Brass Recycling in Kansas City

Bring in Your Scrap Brass, Get Paid

Brass Scrap Price as of 4/14/2021: $0.42/lb

(*Note: Quoted prices are subject to change at any time. Scrap prices can change on a daily basis so feel free to call ahead if you have any questions)

 Did you know there are different kinds of brass used all around the world? At Langley Recycling, we are happy to sort through your scrap on-site and determine if what you are looking to sell is Yellow Brass or Red Brass. If so, we are prepared to pay you the full amount you deserve in exchange. 

  Brass is commonly found in various household equipment, including irrigation sprinklers, water meters, and even spent ammunition shells (important note: live ammunition rounds will not be accepted as it may pose a safety risk). We also accept similar materials similar to brass, such as copper and steel.

We accept both Red Brass and Yellow Brass!

Our Simple Brass Scrap Recycling Process

Bring In Your Scrap

Take your scrap to our clean, easily accessible facility.

Get Weighed

Our team will review and weight your scrap materials

Get Paid

Get paid right away in cash, Bitcoin, Venmo or any other method you prefer.

Not sure where to bring your scrap brass in Kansas City?

At Langley Recycling, we make sure that your top priority of getting the best price for your brass scrap is ours as well, but we don’t stop there. When you recycle and sell with us, our team will work hard to treat you fairly and guarantee a quick and easy process – all while reducing our unnecessary waste to keep our local environment healthy.

  Have something that isn’t brass? We are happy to accept a variety of other scrap metals including cooper, stainless steel, aluminum, and more! We can also pay you for your junk cars, batteries, and other recyclable metal-based materials. 

What is the difference between Red Brass and Yellow Brass?

Oftentimes, the brass you most commonly see is Yellow Brass; this type is an alloy of both copper and zinc and its iconic color can be seen in instruments like the trumpet or saxophone. Yellow Brass is most abundant kind of scrap brass because it is less expensive for most factories to manufacture. When recycled, Yellow Brass requires extra attention to purify it of any less valuable metals used in the original alloy process.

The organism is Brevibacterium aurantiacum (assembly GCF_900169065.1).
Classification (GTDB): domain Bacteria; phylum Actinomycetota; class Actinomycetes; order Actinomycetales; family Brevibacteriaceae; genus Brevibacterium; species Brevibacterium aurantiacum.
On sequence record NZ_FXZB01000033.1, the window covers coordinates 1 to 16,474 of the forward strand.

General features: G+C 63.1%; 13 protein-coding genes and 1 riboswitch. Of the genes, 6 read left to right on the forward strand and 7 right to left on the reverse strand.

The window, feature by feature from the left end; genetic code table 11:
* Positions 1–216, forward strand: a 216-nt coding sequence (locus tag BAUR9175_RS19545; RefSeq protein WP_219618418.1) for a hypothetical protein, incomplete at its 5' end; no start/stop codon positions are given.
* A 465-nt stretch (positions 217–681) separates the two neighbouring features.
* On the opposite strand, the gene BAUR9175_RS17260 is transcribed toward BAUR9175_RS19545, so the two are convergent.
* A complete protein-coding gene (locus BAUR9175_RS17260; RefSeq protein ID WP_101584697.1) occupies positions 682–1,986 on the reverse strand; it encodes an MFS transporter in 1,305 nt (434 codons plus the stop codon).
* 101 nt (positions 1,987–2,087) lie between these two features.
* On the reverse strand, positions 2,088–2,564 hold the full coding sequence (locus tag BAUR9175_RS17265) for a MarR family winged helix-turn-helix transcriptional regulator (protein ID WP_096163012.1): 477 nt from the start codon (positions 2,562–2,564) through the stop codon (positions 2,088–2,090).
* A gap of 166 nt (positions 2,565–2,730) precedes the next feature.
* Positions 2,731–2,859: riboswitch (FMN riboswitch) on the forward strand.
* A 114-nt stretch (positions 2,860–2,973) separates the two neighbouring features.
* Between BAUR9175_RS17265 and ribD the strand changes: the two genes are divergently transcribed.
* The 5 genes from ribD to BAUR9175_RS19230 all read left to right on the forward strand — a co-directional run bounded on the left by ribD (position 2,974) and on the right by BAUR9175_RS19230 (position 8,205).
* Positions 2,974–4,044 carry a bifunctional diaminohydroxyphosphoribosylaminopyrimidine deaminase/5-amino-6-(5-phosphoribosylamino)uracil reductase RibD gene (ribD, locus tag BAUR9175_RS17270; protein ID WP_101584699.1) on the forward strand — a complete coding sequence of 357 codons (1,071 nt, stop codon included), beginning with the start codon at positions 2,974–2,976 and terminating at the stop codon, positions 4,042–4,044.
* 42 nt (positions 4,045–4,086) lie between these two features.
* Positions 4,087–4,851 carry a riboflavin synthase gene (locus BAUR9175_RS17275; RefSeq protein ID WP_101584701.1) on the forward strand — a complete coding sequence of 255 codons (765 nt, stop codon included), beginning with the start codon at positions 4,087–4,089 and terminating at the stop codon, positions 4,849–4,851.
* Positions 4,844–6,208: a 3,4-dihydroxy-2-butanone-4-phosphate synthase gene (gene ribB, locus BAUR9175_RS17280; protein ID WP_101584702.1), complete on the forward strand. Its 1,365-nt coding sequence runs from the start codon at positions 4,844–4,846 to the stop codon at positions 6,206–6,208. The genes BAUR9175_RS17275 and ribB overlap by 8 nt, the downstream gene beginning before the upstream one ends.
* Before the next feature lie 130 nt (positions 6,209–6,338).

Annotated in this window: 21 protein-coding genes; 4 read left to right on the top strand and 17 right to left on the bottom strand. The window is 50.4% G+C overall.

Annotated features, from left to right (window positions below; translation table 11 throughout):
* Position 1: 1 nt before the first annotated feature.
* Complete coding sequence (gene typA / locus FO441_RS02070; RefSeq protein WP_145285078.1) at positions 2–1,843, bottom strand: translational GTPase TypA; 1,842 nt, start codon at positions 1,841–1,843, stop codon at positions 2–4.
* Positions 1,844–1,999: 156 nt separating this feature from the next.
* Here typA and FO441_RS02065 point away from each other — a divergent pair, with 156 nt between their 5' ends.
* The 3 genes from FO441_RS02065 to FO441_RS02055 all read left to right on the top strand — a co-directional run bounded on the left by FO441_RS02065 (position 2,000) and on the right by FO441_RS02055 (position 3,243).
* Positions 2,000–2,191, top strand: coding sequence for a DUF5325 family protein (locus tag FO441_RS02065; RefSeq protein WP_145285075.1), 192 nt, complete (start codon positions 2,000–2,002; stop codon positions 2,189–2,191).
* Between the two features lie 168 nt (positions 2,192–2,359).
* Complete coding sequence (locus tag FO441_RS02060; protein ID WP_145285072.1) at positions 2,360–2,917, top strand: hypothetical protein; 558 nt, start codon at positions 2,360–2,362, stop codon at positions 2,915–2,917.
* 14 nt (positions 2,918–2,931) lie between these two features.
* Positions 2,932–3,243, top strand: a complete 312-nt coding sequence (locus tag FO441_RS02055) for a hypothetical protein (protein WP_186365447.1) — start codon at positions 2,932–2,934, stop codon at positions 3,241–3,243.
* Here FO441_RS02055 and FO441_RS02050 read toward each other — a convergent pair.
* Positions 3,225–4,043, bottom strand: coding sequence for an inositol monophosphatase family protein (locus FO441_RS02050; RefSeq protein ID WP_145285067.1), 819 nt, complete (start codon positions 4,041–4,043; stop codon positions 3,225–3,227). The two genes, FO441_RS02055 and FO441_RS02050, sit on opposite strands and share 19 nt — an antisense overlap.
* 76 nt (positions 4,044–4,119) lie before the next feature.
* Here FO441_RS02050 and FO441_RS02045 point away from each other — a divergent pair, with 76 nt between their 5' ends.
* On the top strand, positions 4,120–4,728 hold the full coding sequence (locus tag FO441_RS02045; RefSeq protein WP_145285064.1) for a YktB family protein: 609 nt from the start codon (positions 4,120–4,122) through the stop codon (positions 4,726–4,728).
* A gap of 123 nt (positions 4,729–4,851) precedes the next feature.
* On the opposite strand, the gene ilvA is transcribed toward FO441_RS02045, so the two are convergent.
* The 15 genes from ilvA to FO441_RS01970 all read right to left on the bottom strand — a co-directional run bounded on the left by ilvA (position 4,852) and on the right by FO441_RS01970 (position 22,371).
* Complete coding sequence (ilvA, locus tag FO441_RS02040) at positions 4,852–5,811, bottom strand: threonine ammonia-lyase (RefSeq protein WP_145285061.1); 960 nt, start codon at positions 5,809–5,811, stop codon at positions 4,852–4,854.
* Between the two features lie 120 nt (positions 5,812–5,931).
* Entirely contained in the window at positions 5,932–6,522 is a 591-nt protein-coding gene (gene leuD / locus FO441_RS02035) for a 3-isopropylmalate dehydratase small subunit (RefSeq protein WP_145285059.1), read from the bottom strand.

Red Brass, on the other hand, is technically considered a type of bronze because it is an alloy composed of mainly copper, with varying amounts of tin and zinc, as well. Originally, this material was used to make weapons and their ammunition and was more frequently called by its more recognizable name: Gunmetal. While Red Brass is still used today, its more often found in plumbing fixtures and pipes than firearms.

Is all brass recyclable?

Generally – yes, but a piece’s eligibility for recycling depends on a number of factors with the first being safety. Many ammunition shells/casings are made of a form of brass that is typically recyclable, however with handling weapons ammunition, there is always the risk that a live round may be included in your scrap pile. While we are happy to accept many kinds of casings and shells, we may turn away this as acceptable scrap for safety reasons.

  The other main reason why a piece of brass may not be recyclable is due to its level of contamination. Certain home equipment, such as an old radiator, may not be considered eligible because it contains more of the lesser materials than the valuable copper we are looking for, making it hard or impossible to recover during the recycling process. 

Is brass recycling sustainable?

Absolutely! Brass has the ability to be infinitely recycled over and over again, so bringing your brass scrap to Langley Recycling to be melted down and reused is one of the most environmentally sustainable things you can do. With brass recycling, you are putting materials like copper and zinc back into the supply chain, thus creating less of a demand for the mining and creation of new brass alloys.

  When you recycle your brass scrap, you are keeping the standard cost of brass low for the industry utilizing it, but you are also putting money back into your pocket and into small, local businesses like our own. This not only helps you, but it also puts more money into your local economy and there is nothing quite as sustainable as that.